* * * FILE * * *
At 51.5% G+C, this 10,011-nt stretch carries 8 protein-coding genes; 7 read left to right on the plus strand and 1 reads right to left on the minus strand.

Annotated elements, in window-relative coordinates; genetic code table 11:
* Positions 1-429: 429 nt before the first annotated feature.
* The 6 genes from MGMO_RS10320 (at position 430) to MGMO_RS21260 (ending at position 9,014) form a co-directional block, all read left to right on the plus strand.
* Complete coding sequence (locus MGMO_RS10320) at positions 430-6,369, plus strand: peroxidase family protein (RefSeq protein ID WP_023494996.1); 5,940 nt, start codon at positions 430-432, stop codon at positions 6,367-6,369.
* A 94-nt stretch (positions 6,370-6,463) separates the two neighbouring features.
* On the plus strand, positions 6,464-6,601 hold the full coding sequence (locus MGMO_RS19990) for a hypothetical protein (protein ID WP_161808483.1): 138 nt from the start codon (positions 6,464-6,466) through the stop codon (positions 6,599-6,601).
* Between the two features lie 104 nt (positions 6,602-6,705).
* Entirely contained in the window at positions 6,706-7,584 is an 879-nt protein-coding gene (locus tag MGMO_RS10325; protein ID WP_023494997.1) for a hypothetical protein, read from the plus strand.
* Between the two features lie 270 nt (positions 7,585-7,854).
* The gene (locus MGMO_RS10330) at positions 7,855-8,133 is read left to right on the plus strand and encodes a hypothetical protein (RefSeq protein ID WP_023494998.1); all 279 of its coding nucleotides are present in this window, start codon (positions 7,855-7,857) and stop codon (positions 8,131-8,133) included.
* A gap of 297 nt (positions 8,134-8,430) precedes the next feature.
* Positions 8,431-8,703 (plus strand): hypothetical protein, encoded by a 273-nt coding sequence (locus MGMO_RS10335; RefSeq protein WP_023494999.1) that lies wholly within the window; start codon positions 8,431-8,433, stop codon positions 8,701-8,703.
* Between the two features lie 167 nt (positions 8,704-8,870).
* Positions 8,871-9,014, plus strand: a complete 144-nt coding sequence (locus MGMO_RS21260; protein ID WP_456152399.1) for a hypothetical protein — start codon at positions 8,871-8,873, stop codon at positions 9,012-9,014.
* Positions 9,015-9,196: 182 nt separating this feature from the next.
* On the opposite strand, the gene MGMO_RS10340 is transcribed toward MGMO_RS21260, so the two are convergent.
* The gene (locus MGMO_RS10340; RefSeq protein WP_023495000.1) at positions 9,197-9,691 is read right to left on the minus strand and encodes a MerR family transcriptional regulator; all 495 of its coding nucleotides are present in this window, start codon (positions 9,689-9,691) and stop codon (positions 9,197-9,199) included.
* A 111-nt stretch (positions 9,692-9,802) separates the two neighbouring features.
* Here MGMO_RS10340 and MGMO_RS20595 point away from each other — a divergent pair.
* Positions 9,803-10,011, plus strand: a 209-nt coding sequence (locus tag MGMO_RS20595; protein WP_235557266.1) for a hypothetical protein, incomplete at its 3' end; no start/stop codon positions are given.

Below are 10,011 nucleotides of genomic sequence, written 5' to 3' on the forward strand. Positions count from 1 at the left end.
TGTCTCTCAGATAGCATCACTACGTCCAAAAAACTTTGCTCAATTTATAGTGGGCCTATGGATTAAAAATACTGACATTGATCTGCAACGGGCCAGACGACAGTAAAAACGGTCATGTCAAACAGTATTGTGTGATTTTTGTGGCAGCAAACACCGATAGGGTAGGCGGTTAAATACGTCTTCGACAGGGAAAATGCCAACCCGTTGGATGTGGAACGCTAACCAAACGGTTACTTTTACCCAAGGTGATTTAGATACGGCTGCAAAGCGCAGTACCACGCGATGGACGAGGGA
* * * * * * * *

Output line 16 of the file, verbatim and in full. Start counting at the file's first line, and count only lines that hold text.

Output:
* Positions 9,015-9,196: 182 nt separating this feature from the next.